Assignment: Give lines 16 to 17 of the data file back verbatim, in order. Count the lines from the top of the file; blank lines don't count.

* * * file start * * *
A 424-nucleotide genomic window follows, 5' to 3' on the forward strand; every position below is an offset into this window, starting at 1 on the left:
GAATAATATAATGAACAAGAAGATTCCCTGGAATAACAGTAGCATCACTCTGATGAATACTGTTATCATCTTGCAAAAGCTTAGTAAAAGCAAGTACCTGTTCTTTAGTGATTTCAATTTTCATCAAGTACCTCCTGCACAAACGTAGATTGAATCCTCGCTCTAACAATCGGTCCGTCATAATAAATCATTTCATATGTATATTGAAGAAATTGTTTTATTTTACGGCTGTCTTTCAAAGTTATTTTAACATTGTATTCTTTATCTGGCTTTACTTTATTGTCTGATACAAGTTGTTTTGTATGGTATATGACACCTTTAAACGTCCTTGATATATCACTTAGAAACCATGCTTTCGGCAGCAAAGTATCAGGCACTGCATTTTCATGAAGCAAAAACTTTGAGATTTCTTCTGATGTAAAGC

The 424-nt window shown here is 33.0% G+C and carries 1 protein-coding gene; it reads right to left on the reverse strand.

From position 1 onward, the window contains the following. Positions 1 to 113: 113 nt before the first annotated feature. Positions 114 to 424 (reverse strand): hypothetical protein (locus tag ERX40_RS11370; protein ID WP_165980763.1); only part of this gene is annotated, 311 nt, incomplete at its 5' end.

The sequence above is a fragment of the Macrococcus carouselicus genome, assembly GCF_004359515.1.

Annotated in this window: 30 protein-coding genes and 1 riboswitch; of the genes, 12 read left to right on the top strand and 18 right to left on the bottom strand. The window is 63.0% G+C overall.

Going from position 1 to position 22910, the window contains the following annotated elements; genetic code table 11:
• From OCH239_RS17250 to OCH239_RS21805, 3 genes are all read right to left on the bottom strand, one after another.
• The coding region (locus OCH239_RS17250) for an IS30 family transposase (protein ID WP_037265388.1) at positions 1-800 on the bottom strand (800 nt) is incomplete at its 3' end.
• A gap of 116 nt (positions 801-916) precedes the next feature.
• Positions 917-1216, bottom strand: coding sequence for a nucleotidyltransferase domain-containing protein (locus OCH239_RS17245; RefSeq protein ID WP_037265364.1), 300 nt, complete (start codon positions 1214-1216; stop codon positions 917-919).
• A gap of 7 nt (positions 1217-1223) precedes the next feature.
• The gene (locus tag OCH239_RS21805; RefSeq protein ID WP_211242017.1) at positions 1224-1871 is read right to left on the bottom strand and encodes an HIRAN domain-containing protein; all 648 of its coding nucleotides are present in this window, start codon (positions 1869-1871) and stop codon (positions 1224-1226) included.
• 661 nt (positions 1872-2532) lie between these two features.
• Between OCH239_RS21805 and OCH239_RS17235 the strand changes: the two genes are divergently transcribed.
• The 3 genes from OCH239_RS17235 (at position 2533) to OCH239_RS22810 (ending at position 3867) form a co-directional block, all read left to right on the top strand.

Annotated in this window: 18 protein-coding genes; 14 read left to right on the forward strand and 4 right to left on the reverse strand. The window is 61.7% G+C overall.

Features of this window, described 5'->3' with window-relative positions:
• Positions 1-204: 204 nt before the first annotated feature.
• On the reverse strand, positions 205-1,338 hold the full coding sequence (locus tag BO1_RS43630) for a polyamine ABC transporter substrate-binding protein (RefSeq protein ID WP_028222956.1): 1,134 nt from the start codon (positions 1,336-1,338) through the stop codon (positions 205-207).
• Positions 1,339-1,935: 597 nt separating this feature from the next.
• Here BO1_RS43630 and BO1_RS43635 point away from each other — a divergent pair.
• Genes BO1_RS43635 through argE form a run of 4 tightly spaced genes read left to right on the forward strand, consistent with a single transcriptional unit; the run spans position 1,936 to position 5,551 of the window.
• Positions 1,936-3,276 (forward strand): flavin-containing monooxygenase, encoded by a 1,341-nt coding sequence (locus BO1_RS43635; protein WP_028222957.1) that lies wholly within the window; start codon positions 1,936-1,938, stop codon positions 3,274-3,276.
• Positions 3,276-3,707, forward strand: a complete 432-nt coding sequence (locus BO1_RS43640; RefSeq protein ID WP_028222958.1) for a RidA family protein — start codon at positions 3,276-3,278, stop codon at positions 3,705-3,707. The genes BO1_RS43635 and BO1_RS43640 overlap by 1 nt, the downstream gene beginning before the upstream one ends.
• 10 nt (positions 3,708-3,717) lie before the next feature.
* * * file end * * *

• The 3 genes from OCH239_RS17235 (at position 2533) to OCH239_RS22810 (ending at position 3867) form a co-directional block, all read left to right on the top strand.

Annotated in this window: 18 protein-coding genes; 14 read left to right on the forward strand and 4 right to left on the reverse strand. The window is 61.7% G+C overall.